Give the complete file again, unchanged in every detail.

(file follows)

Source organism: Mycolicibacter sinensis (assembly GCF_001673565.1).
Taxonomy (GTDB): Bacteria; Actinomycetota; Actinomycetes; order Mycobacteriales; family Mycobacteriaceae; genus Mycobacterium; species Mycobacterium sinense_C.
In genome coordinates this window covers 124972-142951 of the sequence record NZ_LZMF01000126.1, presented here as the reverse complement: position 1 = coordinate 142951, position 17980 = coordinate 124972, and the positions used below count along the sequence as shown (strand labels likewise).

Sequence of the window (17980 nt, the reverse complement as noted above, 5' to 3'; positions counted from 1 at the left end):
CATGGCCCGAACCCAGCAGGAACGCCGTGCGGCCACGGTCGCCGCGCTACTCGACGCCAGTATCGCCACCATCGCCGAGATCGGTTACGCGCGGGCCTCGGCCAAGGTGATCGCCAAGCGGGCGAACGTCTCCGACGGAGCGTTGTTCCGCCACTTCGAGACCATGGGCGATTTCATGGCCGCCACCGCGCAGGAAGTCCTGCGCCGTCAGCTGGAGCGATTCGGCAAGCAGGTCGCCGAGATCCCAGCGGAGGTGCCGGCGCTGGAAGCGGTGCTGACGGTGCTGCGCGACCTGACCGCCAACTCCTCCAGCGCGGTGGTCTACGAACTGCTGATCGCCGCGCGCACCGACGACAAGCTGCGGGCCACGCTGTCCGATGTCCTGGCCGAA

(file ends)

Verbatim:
Source organism: Mycolicibacter sinensis (assembly GCF_001673565.1).
Taxonomy (GTDB): Bacteria; Actinomycetota; Actinomycetes; order Mycobacteriales; family Mycobacteriaceae; genus Mycobacterium; species Mycobacterium sinense_C.
In genome coordinates this window covers 124972-142951 of the sequence record NZ_LZMF01000126.1, presented here as the reverse complement: position 1 = coordinate 142951, position 17980 = coordinate 124972, and the positions used below count along the sequence as shown (strand labels likewise).

Sequence of the window (17980 nt, the reverse complement as noted above, 5' to 3'; positions counted from 1 at the left end):
CATGGCCCGAACCCAGCAGGAACGCCGTGCGGCCACGGTCGCCGCGCTACTCGACGCCAGTATCGCCACCATCGCCGAGATCGGTTACGCGCGGGCCTCGGCCAAGGTGATCGCCAAGCGGGCGAACGTCTCCGACGGAGCGTTGTTCCGCCACTTCGAGACCATGGGCGATTTCATGGCCGCCACCGCGCAGGAAGTCCTGCGCCGTCAGCTGGAGCGATTCGGCAAGCAGGTCGCCGAGATCCCAGCGGAGGTGCCGGCGCTGGAAGCGGTGCTGACGGTGCTGCGCGACCTGACCGCCAACTCCTCCAGCGCGGTGGTCTACGAACTGCTGATCGCCGCGCGCACCGACGACAAGCTGCGGGCCACGCTGTCCGATGTCCTGGCCGAA